Music In Quiet Places-Stamford Arts

Review by Kate Douglas, Grantham Journal, 12/06/2015


World famous guitarist opens Music in Quiet Places concert series


The opening concert in the annual ‘Music in Quiet Places’ concert series was held last night in St. Michael and All Angels Church in Uffington, given by the guitarist and composer, Simon Thacker.  Thacker is the most interesting classical guitarist working in the United Kingdom today, and from a quiet and peaceful village in South-west Lincolnshire he flew us around the world of the guitar, starting in Brazil, going to Köthen in Germany, then to Pakistan, Spain and Paris, and finally India and Argentina.  It was only in the encore that Thacker took us to his native Scotland with “Wild Mountain Thyme (Will ye go, lassie, go?)”. 


Thacker began with Villa-Lobos’s Five Preludes, written for Segovia.  The resonance of his guitar filled the fine acoustic of the beautiful church – it was an ideal setting for the pieces.  Second he played J.S. Bach’s Sonata for Solo Violin, BWV 1001.  Bach’s music for solo strings is now central to the guitar repertoire, and Thacker pointed out the advantages of both instruments.  In particular, a guitarist can sustain counterpoint more easily than a violinist, and this he amply demonstrated in the sonata.  The second movement fugue might have been written for the guitar; with each note being plucked individually, one heard the Bach anew, in a pure, clear light. 


After the interval, during which we were most generously served wine and canapés by the local church congregation, Thacker played his first piece from Asia, an improvisation from his composition for guitar and cello, Kamana.  Thacker is well known for his work combining Western jazz and classical music with South Asian music, in particular his reimagining of the pop song Dil Dil Pakistan in memory of the 145 victims of the Peshawar massacre in November last year.  The song was written by the group ‘Vital Signs’ in 1987 as a reaction against General Zia’s campaign against Western culture in Pakistan.  Ironically Thacker has reimagined the song in a classical Hindustani style, so taking the raw materials and returning them to the subcontinent.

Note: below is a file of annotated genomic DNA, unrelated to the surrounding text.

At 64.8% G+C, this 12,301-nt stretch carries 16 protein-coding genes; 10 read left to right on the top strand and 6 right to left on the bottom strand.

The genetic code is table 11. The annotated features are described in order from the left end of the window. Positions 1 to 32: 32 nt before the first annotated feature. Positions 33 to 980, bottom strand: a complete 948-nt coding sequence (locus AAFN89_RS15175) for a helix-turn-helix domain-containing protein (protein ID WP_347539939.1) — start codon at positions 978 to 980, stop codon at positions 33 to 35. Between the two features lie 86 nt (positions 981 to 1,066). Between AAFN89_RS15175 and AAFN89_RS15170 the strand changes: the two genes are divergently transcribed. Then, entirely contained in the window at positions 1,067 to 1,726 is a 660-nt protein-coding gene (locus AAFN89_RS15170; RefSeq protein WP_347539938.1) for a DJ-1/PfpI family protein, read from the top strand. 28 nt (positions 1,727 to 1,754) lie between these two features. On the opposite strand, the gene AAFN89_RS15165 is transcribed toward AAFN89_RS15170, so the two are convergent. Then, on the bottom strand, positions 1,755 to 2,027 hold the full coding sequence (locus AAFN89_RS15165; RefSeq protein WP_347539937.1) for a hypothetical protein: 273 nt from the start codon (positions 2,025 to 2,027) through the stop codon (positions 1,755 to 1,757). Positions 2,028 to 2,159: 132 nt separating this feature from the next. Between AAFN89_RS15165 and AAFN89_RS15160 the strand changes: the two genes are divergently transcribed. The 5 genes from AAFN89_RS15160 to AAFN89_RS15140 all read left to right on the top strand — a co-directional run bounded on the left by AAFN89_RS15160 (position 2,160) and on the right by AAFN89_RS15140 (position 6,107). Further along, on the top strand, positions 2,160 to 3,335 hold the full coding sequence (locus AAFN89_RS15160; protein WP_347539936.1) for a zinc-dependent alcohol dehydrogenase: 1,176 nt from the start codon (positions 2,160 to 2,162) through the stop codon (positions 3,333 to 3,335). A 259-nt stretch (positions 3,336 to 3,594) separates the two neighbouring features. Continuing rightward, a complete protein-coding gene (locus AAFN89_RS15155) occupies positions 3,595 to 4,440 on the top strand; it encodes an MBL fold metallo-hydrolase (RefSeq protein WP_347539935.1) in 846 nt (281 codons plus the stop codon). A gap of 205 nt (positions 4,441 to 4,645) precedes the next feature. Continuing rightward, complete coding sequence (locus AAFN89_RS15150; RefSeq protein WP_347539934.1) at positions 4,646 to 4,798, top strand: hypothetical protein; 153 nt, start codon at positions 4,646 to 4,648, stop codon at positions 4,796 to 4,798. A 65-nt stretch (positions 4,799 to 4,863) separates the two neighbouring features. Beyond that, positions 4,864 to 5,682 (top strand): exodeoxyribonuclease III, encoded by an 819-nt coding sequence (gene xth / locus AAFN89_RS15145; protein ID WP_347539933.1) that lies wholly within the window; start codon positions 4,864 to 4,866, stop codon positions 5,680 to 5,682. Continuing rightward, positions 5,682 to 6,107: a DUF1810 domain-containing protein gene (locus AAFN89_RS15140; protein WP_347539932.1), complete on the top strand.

His third Asian piece, again of his own composition, was Nirjanavana for guitar with digital delay.  This was extraordinary in the acoustic of the church as the digital delay acted like a three-fold echo, so Thacker could build sounds into dense textures that were at once complex and yet limpid.    


These pieces were interspersed with Dionisio Aguado y Garcia’s Andante and Rondo (Op. 2, No. 2).  There were many highlights in this concert, but it was a privilege to hear this wonderful piece played by one of the country’s greatest classical guitarists.  Thacker’s superbly accurate fingering, both delicate and strong, was a rare pleasure to hear.


The final piece, Alberto Ginastera’s Sonata for Guitar, Opus 47, is a tour de force in twentieth century guitar music, combining as it does Argentinian criollo with modern guitar technique.  Thacker played the ingenious special effects in the first two movements with light-hearted aplomb, and the finale malambo with all the machismo and swagger of a gaucho.      


The concert was enjoyed by a large and appreciative audience.  The next concerts in the series take place on Thursday 18 June at Corby Glen, and Thursday 2 July at Ropsley.This is the beauty of the Music in Quiet Place series, we hear an extraordinary range of different styles of music in the glorious churches of South Kesteven, while the sun sets and swifts and jackdaws call in the summer sky.  For full details see